Before you get too excited, be sure to check your zoning laws, any HOA requirements, and—if you’re a renter—talk to your landlord about starting a garden. If you don’t know the entire history of your property, consider getting your soil tested for toxins like lead paint. If your soil is permanently damaged, you can still grow food in raised beds and/or containers. 

The easier it is to see and access your garden, the more you’ll be reminded to care for it.

Try to choose a site that’s visible from your kitchen or other room you spend a lot of time in. It’s also helpful to have a nearby water source, like a hose or spigot to fill your watering can—or if you have an automated sprinkler system you might be able to take advantage of that (be sure the water pressure isn’t so strong that it could damage your seedlings). 

If you have strict landscaping rules where you live, experiment with including beautiful edible plants in with your ornamentals. 

Think you’ve found the ideal spot?

Take some time to observe the area to make sure it gets enough sun—most crops prefer 6-8 hours of direct sunlight every day. Look for other environmental factors like wind and drainage as well.  

The more ideal location you choose, the happier your plants will be and the less likely you’ll have to revert to chemicals that are bad for your local ecosystems and the climate.  

No yard? No worries! 

If you don’t have a lot (or any) outdoor growing space, it’s time to get creative. Maybe you can grow along fence lines; in the parkways between sidewalks and curbs; at family’s, friend’s, or neighbor’s house; or other open areas in your neighborhood. Or, you might be able to get a plot at a local farm or community garden.  

Have a balcony, sunny windowsill, or even just a little extra space on your countertop? You can grow a Climate Victory Garden in containers indoors or outdoors.  

  • Find a big container—the bigger the better, and just about anything can be repurposed so long as you’re able to add drainage holes.  
  • Choose your plants wisely—many veggies have varieties that are better suited for containers, look for those with dwarf and bush growing habits. Leafy greens and herbs are good for indoors. 
  • Supplement with light if needed—if your location doesn’t get enough sunlight, look for a small, affordable, and efficient LED indoor growing light.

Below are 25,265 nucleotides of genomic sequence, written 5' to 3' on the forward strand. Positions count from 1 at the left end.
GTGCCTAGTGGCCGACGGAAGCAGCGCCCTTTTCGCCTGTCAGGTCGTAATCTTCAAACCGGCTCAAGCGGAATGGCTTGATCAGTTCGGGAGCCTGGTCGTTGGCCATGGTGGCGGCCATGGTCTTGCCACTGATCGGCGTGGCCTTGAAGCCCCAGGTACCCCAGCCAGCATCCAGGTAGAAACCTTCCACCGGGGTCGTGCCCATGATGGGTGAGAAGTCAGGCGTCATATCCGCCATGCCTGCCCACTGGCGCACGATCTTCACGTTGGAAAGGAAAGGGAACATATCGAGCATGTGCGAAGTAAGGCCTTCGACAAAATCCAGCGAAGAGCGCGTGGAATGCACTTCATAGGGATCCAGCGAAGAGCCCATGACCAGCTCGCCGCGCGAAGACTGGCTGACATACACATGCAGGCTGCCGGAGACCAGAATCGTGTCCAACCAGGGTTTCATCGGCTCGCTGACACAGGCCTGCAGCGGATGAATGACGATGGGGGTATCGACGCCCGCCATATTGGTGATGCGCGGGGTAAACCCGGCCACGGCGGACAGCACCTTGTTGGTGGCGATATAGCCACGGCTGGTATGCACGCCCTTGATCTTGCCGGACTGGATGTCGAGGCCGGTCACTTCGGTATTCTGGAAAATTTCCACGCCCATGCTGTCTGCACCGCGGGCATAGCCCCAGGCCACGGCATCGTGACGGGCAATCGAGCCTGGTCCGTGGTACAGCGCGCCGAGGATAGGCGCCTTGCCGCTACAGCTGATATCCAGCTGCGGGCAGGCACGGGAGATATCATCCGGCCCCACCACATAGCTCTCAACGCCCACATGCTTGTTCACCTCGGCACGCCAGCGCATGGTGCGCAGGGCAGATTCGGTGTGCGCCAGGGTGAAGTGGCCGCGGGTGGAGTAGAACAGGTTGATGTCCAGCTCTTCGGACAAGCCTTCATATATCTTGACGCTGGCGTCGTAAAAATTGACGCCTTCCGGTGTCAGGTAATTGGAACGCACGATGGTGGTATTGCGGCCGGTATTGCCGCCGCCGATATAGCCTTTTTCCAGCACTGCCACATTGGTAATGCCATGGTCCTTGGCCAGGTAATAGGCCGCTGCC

4. Know when and how to plant

If you’ve purchased transplants, keep them indoors until the risk of frost has passed. When you’re ready to plant outside, help your seedlings adjust to their new home by hardening off—that is, placing them near their future planting site for a few hours each day and increasing the time gradually until they’ve spent a night outdoors in their pot.  

When planting, first water the ground thoroughly. Dig a hole twice as large as the pot, take the plant out of the pot and place in the ground, and lightly pack the soil around the roots. Water thoroughly again and maintain a consistent watering schedule to avoid shocking the plant. 

Planting from seed is more difficult, as they need regular watering and close attention. Look for seeds that can be direct seeded right in the dirt of your garden bed or container. This information is on the back of the seed packet, along with seed depth, row spacing, and dates to plant. 

No matter what you plant, make sure you incorporate pathways into your layout and beds that you can reach the middle of for weeding and harvesting.  


5. Protect soils 

Am i protecting my soils?

Soils are rich with life that supports nutritious crops and carbon capture. There are many ways to protect and build soil health, and these are a lifelong part of the gardening process.  

  • Avoid chemicals that reduce biodiversity 
  • Add compost to support soil life 
  • Mulch to protect soils from the elements 
  • Allow weeds to cover uncultivated soils 
  • Minimize digging to reduce disturbance of fungi and earthworms 
  • Keep old plants in the ground over the winter for pollinator habitat and to anchor soils 
  • When removing old plants to plant more, cut at the soil level, leaving the root underground 

Whether you’re a beginner or seasoned gardener, it’s all one big experiment. There will be ups and downs. 

Looking for more information about how to do any of the above steps? Check out these resources